The International Monetary Fund (IMF) has asked the Pakistani government to bring about major fiscal reforms in the amount of Rs 1,150 billion to reduce the budget deficit to 0.4 percent of the GDP.
International body officials have held an important meeting in the federal capital Islamabad, according to details. Officials warned the Pakistani government that the country is heading towards a ‘unsustainable’ debt trap if the primary deficit did not decrease from a projected negative 2.9% of GDP in the post-COVID-19 scenario in the 2019-20 fiscal year to negative 0.4 % of GDP in the next budge of 2020-21.
At present, Pakistan’s total debt and liabilities have reached Rs 42.820 billion, equal to 98.2 percent of GDP until the end of the current fiscal year’s third quarter (July-March) period, so it is going towards 100 percent of GDP at a rapid pace.
The prescription of the IMF suggests that Islamabad requires massive fiscal adjustments of 2.5 percent of GDP to reduce its primary deficit from negative 2.9 percent of GDP to negative 0.4 percent, which is equivalent to nearly Rs 1.150 billion in the next budget through various measures including wage freezing and defense budget.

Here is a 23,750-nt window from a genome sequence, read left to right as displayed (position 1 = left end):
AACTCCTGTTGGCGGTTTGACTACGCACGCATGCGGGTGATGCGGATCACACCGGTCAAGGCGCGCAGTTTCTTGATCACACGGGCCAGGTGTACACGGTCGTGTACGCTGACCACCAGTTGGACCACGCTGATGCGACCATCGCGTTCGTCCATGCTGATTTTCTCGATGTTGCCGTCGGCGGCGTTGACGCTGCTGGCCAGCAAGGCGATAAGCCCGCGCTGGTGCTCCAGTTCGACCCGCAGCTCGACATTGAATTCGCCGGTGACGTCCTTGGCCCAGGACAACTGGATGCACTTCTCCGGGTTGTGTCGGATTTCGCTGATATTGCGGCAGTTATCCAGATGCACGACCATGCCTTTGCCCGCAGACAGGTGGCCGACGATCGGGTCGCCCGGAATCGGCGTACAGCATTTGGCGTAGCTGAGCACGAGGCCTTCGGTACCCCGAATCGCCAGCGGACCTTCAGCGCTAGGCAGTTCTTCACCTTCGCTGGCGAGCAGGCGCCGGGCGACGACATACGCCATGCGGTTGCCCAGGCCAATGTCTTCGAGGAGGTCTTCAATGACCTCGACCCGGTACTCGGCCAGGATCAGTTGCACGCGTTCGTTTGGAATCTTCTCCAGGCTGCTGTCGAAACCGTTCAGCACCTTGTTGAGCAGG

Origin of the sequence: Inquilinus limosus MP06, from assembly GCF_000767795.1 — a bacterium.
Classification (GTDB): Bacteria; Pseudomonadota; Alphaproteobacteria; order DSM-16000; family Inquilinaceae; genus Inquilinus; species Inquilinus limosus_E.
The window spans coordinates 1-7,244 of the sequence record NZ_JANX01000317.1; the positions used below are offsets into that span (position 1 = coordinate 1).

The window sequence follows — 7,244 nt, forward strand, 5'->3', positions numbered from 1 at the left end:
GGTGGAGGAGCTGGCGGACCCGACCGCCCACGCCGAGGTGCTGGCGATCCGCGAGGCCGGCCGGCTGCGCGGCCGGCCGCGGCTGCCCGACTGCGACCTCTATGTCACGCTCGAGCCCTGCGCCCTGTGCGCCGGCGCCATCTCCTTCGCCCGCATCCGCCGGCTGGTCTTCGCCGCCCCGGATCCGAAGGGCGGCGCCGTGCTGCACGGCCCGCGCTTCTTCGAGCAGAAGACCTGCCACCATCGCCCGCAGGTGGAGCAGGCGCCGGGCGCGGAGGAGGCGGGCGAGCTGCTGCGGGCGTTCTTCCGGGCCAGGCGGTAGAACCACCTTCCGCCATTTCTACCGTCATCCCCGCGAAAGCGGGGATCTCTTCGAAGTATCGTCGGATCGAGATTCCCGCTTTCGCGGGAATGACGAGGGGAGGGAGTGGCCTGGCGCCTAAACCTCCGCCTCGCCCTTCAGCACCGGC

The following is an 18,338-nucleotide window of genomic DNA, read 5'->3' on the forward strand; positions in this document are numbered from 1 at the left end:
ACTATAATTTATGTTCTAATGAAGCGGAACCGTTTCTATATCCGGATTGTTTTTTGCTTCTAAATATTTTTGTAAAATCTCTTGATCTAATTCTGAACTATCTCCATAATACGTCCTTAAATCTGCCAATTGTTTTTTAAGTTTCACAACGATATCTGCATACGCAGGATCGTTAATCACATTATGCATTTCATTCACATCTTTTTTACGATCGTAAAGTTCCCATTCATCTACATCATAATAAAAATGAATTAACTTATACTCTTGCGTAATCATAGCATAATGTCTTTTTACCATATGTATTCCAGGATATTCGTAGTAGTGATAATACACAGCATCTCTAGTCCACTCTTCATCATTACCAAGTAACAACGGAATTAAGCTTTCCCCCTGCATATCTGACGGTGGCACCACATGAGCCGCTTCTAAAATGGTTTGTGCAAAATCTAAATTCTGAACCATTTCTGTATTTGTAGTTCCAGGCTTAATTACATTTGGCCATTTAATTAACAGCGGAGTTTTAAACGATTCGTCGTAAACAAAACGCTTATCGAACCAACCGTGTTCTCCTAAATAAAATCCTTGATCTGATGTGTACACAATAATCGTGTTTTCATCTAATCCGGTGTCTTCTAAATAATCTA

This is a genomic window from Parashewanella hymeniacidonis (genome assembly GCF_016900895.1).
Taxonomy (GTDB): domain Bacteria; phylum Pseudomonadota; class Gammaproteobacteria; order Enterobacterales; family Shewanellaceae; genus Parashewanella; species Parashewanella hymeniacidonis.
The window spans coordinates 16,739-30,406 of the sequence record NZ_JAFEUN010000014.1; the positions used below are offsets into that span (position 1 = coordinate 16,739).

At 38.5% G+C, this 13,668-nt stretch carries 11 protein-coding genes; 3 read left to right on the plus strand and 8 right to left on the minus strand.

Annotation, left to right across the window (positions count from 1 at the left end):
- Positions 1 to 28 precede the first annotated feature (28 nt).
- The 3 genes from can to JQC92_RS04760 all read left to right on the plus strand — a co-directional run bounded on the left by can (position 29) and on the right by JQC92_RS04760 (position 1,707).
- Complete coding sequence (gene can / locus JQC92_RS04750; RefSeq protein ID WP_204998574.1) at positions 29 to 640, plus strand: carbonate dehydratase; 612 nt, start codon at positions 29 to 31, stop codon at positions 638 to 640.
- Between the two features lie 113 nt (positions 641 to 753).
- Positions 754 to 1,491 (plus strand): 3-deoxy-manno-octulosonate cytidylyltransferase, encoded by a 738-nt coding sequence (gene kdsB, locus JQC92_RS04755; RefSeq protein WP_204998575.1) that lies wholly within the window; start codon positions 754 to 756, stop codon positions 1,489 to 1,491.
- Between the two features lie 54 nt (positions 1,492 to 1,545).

However, in response to International Monetary Fund officials, the Pakistani authorities said that the country’s inflation remained in double-digits, and the freezing of wages did not seem like a realistic choice. The government said inflation had the most impact on the wage class, and wage and pension increases of 10-15 percent were inevitable.
It should be noted that this meeting took place just days before the government announced its fiscal budget.